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Say it ain’t so, Joe.
Oops, wrong political reference.
You’ll have to forgive me. I appear to be in the midst of a political déjà vu, and I seem to be slightly confused by Sarah Palin’s bus to nowhere streaming in and out of consciousness.
I may have even written this column before. Yes, I definitely have—several times, in fact.
Only, each time it is a different politician who stars as our tortured protagonist.
Today’s lucky subject is former ambulance chaser-turned U.S. politician-turned presidential hopeful-turned possibly one of the most hated men in America, John Edwards.
But we’ll just call him Johnny, like his now-infamous mistress/baby mama Rielle Hunter famously called him.
The 19-page federal indictment also refers to him as Johnny. Seriously, it does. I have a copy if you’d like to see.
The June 3 indictment in the North Carolina U.S. District Court’s Middle District charges Edwards with conspiracy, four counts of illegal campaign contributions and giving false statements to the feds (a major no-no in a federal investigation).
In case you’ve been living under a rock for the past two years, the gist is this: Edwards is alleged to have spent nearly $1 million in federal campaign contributions to hide his affair with Hunter and their child. Throughout the investigation, Edwards has denied publicly, and to the feds it turns out, to be the father of Hunter’s child.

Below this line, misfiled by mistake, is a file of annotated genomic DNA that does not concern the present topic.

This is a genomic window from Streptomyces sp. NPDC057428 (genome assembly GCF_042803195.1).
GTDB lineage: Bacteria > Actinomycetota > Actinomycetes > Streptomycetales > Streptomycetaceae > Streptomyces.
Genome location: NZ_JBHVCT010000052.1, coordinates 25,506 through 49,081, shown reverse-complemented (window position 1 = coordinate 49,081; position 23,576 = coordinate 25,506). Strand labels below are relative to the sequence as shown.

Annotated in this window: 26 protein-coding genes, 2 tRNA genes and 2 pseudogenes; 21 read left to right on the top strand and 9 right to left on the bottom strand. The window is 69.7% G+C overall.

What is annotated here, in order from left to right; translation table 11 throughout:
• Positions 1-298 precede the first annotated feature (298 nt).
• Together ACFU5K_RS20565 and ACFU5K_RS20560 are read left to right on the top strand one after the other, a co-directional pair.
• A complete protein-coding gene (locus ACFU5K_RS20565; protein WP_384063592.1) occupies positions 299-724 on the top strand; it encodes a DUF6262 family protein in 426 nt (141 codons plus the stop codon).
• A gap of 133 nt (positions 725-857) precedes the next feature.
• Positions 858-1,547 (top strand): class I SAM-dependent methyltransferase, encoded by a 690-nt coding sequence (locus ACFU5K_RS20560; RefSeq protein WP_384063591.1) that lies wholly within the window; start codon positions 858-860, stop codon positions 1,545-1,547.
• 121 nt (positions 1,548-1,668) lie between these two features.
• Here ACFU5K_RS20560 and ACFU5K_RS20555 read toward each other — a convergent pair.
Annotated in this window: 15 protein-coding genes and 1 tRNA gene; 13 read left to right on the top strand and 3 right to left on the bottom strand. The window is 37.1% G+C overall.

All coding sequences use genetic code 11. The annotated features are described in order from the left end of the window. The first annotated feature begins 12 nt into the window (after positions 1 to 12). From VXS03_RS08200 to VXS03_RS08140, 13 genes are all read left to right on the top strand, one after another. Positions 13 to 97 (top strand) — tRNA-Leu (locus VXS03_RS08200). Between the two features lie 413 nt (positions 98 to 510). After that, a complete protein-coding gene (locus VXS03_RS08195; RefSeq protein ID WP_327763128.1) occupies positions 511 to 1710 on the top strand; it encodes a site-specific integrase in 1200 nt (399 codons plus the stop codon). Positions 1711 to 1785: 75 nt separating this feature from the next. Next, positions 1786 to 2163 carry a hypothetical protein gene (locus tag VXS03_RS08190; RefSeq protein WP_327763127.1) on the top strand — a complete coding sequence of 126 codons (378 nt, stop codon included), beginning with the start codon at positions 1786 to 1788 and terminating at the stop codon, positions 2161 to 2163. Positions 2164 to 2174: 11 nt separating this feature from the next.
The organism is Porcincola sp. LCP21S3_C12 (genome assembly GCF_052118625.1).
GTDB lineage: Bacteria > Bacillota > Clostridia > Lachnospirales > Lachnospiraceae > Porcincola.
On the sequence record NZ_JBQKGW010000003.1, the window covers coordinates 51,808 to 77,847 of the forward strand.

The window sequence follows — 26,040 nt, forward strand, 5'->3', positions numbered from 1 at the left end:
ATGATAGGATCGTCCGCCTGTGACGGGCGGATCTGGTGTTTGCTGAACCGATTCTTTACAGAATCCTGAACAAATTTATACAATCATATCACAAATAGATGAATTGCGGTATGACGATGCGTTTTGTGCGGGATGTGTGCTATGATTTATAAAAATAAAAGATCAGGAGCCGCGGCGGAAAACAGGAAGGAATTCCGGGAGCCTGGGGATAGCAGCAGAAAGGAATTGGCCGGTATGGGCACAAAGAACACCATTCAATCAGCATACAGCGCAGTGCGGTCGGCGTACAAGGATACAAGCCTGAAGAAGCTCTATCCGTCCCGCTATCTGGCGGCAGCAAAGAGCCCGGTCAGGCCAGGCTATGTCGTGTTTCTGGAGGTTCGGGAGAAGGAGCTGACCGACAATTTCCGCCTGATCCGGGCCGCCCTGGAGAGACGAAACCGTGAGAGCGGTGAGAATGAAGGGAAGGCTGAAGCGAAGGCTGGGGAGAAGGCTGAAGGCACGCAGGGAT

Of course, we all know now he is.
The irony of the claims is even outlined in the indictment, itself.
According to the indictment, “A centerpiece of Edwards’ candidacy was his public image as a devoted family man. The communication strategy developed by Edwards’ campaign stressed the importance of publicizing, among other things, ‘that [Edwards’] family comes first.’”
In the two years since the federal investigation came to light, we have all learned, through tell-all books, interviews and even by Edwards’ own admission, his actions were anything but those of a devoted family man.
We all watched this as his late wife Elizabeth Edwards valiantly fought her battle with cancer—a battle she sadly lost. I have never agreed with Elizabeth Edwards’ politics (or taste in men, as it were), but I was saddened nonetheless by her death, especially when I think about all the suffering she went through, physically and emotionally from the death of her teenage son, to her public embarrassment as this sordid tale unfolded to saying goodbye to her children as she lost her fight with cancer.
It is then that you remember the real victims in this case. It is not the federal government. It is not the taxpayers. It’s hardly even those who dumped money into Edwards’ campaign coffers.
It is the children: Cate, Emma Claire and Jack, whose family has become not only the lead evening news story, but tabloid fodder because of their father.
It is baby Frances Quinn, who came into this world amid the political scandal of the decade, if not the century, as the child of a fallen politician and his mistress.
People often ask me if the government should have the right to serve as a moral police of sorts—if it’s really appropriate to spend likely hundreds of thousands of taxpayer dollars to investigate John Edwards’ actions.
This investigation spanned more than two years. Laws were broken.
The grand jury was not charged with finding whether or not John Edwards is a decent and moral man.
The grand jury was charged with determining whether or not there was enough evidence to charge Edwards with a crime or crimes.
They did. Edwards, of course, claims no legal wrongdoing.
He’ll have his day in court. He’ll likely hire some hotshot attorney out of Carolina who will serve as senator or governor in the future. Then, like so many politicians who came before in our great state, it will hit the fan.
And there it is my friends—political déjà vu all over again.